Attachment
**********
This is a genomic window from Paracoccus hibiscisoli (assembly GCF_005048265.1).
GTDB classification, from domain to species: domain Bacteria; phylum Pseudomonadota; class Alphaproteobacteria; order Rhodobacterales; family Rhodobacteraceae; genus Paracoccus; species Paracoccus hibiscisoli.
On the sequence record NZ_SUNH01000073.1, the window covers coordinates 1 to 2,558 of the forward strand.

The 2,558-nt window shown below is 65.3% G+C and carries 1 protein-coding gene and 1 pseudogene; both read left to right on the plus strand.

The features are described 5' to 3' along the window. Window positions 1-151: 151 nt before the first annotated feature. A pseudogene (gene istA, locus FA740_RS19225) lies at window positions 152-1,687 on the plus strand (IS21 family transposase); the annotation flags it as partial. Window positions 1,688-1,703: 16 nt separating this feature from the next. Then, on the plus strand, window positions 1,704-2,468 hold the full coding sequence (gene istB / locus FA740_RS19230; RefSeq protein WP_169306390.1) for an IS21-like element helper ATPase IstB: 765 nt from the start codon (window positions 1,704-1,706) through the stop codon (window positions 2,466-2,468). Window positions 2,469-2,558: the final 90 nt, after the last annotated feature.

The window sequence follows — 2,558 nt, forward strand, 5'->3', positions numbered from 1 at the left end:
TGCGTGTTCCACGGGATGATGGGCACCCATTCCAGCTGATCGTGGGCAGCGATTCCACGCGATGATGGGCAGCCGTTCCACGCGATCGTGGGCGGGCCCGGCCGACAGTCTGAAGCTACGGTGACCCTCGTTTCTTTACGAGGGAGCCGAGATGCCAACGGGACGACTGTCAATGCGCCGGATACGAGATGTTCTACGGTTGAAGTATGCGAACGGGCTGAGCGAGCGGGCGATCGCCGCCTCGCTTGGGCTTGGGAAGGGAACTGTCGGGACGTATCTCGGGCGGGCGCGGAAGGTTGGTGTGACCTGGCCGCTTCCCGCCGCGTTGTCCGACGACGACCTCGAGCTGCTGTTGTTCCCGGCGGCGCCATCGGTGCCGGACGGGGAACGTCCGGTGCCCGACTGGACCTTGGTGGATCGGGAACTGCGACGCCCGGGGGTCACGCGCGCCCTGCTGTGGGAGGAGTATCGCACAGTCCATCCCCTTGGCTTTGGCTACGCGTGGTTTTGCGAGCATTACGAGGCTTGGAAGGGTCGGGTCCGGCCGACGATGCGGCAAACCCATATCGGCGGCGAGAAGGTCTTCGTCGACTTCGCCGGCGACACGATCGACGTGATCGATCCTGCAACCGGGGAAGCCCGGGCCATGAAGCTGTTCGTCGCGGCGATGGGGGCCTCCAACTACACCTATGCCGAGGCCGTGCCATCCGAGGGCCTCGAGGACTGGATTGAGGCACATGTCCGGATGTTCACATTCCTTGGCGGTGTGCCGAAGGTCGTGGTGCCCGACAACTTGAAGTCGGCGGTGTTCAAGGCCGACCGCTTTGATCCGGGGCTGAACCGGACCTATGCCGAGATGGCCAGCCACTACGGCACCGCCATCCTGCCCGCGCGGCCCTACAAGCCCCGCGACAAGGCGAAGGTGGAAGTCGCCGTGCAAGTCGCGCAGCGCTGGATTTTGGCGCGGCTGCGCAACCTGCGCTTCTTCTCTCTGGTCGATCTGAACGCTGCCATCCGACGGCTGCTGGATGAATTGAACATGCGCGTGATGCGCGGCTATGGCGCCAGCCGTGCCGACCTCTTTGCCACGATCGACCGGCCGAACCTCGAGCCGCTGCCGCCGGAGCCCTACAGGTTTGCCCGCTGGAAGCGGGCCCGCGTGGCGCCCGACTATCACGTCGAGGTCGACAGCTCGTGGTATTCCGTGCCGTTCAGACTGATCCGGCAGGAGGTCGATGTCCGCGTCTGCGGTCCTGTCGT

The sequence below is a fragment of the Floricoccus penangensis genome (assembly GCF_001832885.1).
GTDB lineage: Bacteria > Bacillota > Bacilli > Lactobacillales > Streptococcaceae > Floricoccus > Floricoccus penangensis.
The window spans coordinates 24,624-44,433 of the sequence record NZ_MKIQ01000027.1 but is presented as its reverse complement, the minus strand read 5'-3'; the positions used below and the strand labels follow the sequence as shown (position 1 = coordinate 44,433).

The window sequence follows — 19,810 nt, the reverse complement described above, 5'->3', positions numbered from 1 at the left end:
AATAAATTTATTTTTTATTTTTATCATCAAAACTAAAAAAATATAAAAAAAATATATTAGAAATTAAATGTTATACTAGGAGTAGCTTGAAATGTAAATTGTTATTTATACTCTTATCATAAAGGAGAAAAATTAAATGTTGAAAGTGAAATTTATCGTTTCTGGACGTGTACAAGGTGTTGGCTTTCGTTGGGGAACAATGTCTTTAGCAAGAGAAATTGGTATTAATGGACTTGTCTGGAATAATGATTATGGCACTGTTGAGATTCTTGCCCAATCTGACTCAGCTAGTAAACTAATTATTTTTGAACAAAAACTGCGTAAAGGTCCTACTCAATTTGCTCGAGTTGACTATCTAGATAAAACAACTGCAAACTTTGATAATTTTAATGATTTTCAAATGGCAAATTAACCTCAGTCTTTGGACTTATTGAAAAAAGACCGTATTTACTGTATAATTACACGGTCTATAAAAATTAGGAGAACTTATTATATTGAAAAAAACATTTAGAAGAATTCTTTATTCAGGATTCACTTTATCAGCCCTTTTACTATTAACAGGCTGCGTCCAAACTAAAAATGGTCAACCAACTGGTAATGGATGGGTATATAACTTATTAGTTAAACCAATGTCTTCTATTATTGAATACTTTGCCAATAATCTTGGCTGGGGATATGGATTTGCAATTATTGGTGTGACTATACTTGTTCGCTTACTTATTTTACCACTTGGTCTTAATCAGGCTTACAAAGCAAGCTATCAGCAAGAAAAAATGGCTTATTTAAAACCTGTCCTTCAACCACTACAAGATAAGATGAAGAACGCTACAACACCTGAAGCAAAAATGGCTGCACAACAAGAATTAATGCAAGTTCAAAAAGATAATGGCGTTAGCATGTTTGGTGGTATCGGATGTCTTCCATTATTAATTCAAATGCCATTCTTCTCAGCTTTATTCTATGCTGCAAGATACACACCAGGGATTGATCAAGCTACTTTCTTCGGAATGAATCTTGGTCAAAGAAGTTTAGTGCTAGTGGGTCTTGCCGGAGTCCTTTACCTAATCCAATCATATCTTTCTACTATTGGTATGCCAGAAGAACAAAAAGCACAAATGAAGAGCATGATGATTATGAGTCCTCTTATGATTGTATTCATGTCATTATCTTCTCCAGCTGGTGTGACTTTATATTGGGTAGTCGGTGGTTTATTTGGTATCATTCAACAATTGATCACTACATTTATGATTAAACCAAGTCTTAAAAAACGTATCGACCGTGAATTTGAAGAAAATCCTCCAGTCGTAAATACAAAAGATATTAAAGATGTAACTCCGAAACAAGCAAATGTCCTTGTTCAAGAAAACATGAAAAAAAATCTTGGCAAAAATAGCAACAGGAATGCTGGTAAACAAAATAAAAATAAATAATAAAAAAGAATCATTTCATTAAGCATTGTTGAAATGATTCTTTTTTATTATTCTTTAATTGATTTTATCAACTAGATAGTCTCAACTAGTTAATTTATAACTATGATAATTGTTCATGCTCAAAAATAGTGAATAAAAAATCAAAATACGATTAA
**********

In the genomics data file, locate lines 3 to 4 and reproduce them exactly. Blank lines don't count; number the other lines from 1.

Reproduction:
On the sequence record NZ_SUNH01000073.1, the window covers coordinates 1 to 2,558 of the forward strand.

The 2,558-nt window shown below is 65.3% G+C and carries 1 protein-coding gene and 1 pseudogene; both read left to right on the plus strand.